The Calgary Board of Education presented its 2019-2020 budget to trustees on Tuesday and it includes increased class sizes, layoffs and service cuts.
The CBE is expecting an additional 1,800 students this fall but despite the growth, the new budget is calling for cuts, with funds remaining flat.
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“We are anticipating the same amount of dollars next year but that won’t be able to cover our increasing costs,” said trustee Trina Hurdman at Tuesday’s meeting.
$22 million will be saved by increasing class sizes by an average of one student.
According to Hurdman, it will translate into three full-time equivalent teaching positions in high schools and a half full-time equivalent in elementary schools.
“Over the past few years we have tried to cut everywhere and anywhere outside of our classrooms but this year the shortfall is just too great.
“Unfortunately, we are having to impact the classroom this year.”
When asked if there will be any new teachers hired this fall, Hurdman said: “We are doing our best to maintain the staff that we have.”
$3 million in cuts will be made to service units. That includes departments like HR, communications and IT, which have been cut in previous years.
The board is currently in the process of laying off staff but wouldn’t say how many people it would affect.
“I think the reason you don’t hear that from parents is that they don’t see us on a daily basis and they don’t experience the work we do but our schools do. And our schools start to feel that when the person that they used to call isn’t there anymore or is only there part time,” said CBE CFO Brad Grundy.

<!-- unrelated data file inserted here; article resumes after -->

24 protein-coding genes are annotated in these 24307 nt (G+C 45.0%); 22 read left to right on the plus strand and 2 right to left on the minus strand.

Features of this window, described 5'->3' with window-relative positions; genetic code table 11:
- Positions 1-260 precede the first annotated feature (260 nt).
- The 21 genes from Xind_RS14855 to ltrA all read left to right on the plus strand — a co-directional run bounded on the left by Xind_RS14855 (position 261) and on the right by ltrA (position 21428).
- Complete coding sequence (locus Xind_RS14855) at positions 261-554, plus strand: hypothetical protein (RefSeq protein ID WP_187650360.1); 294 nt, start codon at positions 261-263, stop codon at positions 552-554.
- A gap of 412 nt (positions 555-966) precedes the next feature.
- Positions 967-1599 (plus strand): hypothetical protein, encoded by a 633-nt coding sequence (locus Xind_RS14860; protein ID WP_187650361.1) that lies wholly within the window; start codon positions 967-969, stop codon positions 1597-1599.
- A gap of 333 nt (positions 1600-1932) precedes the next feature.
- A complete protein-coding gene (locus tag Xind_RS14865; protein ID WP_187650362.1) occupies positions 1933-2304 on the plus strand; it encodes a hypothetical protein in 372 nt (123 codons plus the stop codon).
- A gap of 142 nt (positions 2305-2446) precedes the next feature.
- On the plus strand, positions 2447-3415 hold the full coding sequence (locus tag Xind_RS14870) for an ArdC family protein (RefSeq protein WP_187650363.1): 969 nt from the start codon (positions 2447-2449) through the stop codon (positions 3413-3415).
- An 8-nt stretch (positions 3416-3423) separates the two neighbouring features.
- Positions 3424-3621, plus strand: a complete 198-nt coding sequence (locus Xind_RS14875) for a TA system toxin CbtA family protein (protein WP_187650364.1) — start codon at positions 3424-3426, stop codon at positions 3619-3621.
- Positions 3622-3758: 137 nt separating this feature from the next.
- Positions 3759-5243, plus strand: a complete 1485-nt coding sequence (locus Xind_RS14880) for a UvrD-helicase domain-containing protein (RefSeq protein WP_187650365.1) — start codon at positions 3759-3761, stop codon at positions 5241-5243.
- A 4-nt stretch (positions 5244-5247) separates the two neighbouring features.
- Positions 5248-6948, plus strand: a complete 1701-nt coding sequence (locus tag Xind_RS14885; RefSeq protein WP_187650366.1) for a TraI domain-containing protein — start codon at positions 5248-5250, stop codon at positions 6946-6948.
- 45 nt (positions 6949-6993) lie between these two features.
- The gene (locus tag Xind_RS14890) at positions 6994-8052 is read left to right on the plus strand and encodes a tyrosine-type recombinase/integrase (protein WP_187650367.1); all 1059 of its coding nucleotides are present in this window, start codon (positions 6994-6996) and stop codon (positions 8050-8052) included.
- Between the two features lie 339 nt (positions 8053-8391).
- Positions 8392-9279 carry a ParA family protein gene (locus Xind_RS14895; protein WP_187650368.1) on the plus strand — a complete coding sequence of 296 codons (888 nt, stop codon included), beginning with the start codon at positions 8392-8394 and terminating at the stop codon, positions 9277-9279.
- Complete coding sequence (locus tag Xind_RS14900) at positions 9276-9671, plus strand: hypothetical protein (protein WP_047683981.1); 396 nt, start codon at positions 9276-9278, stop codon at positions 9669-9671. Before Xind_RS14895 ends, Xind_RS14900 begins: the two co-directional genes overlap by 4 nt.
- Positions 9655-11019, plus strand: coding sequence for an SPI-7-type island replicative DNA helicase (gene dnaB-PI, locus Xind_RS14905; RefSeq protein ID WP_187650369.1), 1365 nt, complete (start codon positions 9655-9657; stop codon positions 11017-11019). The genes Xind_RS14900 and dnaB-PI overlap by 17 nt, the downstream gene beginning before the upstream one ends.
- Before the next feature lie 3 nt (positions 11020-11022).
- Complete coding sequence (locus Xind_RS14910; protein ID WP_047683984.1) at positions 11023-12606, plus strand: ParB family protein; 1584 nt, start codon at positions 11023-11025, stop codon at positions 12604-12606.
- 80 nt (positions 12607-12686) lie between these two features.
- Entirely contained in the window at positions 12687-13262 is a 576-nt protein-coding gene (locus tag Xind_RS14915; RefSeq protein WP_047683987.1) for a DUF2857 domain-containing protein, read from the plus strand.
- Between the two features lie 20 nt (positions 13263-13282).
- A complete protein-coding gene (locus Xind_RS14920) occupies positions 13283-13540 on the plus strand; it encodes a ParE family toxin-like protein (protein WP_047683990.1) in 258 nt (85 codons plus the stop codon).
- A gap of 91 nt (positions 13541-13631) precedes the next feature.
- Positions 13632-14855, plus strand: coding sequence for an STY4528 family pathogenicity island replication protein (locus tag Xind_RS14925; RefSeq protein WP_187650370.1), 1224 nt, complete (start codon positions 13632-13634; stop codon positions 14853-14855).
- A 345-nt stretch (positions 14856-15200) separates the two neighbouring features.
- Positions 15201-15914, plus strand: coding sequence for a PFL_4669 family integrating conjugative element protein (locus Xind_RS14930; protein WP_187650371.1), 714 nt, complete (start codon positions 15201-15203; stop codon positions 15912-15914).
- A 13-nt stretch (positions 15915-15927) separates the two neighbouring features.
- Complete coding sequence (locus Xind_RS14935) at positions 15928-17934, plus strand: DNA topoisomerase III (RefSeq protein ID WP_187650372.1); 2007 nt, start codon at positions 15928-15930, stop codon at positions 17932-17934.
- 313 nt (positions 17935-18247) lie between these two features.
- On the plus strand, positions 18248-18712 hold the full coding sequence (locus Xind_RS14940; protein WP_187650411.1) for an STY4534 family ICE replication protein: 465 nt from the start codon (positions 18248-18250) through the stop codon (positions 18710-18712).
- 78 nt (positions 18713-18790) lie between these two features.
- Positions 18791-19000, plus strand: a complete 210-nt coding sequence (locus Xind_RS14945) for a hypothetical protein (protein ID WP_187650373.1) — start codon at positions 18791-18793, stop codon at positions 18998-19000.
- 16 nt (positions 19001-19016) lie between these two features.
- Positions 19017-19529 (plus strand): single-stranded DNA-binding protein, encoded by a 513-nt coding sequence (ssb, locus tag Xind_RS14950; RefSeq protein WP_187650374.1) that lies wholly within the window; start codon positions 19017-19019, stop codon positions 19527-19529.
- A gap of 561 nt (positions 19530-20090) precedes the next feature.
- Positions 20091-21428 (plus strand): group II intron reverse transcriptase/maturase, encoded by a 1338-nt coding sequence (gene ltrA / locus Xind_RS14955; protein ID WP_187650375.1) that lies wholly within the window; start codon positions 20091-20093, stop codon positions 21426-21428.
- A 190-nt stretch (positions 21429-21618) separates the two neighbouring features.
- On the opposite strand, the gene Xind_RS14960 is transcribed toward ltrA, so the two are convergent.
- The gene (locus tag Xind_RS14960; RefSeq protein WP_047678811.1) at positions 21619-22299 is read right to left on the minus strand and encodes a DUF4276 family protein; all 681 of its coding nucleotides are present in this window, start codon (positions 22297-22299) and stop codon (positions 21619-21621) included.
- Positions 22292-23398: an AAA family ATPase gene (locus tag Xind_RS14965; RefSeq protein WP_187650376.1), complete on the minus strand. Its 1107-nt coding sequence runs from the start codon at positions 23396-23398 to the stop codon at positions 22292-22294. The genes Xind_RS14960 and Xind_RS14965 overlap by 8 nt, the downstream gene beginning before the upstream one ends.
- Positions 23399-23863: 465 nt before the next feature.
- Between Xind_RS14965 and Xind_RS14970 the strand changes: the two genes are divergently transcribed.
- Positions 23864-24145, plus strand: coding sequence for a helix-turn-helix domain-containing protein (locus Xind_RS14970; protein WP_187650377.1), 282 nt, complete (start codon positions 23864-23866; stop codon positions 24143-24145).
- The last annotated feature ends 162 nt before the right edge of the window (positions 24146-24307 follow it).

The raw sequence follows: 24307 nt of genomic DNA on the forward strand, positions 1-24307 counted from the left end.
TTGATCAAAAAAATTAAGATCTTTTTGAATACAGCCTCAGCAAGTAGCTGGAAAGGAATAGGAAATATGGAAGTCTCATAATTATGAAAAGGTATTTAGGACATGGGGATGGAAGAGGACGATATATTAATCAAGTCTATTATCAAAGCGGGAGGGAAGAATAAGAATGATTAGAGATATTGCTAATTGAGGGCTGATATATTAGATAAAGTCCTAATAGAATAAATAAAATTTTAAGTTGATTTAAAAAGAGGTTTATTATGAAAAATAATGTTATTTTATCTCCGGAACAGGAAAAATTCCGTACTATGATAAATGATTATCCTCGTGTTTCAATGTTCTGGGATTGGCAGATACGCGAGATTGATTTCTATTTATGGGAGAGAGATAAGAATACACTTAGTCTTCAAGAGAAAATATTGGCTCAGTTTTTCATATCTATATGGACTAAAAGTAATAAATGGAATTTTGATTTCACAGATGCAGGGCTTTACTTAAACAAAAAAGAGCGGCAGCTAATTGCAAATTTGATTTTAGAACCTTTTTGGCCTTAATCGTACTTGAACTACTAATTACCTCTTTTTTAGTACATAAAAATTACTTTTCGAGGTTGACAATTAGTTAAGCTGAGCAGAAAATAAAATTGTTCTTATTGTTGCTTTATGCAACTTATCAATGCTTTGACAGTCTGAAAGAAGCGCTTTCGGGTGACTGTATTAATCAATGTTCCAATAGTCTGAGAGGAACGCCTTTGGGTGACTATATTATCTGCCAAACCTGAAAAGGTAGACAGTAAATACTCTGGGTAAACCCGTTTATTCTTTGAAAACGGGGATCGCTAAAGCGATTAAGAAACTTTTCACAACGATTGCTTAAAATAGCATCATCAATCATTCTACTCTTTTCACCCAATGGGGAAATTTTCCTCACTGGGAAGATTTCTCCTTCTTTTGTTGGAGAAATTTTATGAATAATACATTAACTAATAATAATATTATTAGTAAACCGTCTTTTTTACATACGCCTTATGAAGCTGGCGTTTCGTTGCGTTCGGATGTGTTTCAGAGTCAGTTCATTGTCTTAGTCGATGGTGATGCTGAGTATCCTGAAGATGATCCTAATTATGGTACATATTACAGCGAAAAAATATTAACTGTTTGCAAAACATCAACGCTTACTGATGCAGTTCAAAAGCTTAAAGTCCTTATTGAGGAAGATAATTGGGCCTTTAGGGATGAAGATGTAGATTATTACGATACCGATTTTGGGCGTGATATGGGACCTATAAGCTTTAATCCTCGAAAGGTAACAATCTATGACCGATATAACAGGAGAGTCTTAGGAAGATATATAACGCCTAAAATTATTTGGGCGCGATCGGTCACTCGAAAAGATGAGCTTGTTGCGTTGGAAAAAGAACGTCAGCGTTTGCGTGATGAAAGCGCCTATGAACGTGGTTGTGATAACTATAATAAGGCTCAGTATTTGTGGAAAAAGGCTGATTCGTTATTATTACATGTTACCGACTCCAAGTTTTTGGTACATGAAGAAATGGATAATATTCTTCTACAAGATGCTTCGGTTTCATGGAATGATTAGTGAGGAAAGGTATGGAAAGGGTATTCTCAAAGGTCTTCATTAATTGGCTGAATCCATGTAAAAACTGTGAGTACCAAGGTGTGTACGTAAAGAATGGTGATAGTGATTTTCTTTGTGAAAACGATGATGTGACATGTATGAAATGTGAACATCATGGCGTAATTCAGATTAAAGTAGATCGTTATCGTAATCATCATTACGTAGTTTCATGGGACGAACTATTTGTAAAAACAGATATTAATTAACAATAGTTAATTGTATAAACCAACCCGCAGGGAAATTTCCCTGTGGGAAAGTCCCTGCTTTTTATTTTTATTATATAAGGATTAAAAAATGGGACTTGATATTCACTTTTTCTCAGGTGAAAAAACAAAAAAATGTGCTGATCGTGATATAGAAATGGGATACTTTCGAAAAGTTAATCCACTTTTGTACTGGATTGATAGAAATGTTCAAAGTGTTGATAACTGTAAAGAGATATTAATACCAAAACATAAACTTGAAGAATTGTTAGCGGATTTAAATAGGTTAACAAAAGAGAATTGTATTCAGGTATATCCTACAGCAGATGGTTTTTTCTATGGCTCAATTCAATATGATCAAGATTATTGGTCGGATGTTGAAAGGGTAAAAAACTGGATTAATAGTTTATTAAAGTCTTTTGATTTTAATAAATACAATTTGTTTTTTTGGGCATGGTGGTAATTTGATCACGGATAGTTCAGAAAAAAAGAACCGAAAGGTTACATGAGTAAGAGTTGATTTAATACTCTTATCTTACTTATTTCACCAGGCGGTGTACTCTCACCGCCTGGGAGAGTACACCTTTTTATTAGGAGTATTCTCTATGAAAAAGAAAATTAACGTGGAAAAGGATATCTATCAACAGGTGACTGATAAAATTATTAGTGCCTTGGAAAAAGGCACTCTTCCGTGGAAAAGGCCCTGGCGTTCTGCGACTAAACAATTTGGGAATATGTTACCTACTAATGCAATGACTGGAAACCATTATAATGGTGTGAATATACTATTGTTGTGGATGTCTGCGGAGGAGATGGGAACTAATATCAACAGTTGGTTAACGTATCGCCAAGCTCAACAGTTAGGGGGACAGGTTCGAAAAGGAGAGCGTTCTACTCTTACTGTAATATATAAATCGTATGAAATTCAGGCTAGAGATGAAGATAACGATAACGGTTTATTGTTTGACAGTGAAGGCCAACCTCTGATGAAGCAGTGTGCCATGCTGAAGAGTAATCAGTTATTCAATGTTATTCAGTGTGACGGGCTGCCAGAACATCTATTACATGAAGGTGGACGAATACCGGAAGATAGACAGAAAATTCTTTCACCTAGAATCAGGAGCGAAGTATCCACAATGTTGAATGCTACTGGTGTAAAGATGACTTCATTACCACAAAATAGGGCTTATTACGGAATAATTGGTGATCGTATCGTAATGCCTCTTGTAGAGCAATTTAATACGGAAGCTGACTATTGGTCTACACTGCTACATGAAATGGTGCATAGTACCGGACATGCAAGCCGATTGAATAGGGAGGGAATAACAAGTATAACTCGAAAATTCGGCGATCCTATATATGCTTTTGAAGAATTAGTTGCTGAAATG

The president of the ATA local 38 warns that increased class sizes are the equivalent of not hiring over 200 teachers and he says the cuts will affect some staff.
“That has placed all our schools in jeopardy of losing teachers and support staff. We know for a fact we are losing well over 200 teachers,” Bob Cocking said.
“We have around 100 educational assistants that don’t have a position for the fall and that equates to what happens in the classroom now,” said Cocking.
The province has said enrolment growth will be accounted for but the board is warning of uncertainty, saying this budget is still a work in progress because it hasn’t received any firm numbers from the government.
“Specific details for the upcoming budget will be communicated following approval by the legislature in the fall. In the meantime, interim supply will keep the system whole until a full budget is presented in the fall,” said Colin Aitchison, Education press secretary, in a statement to Global News.
Trustees vote on the budget next week.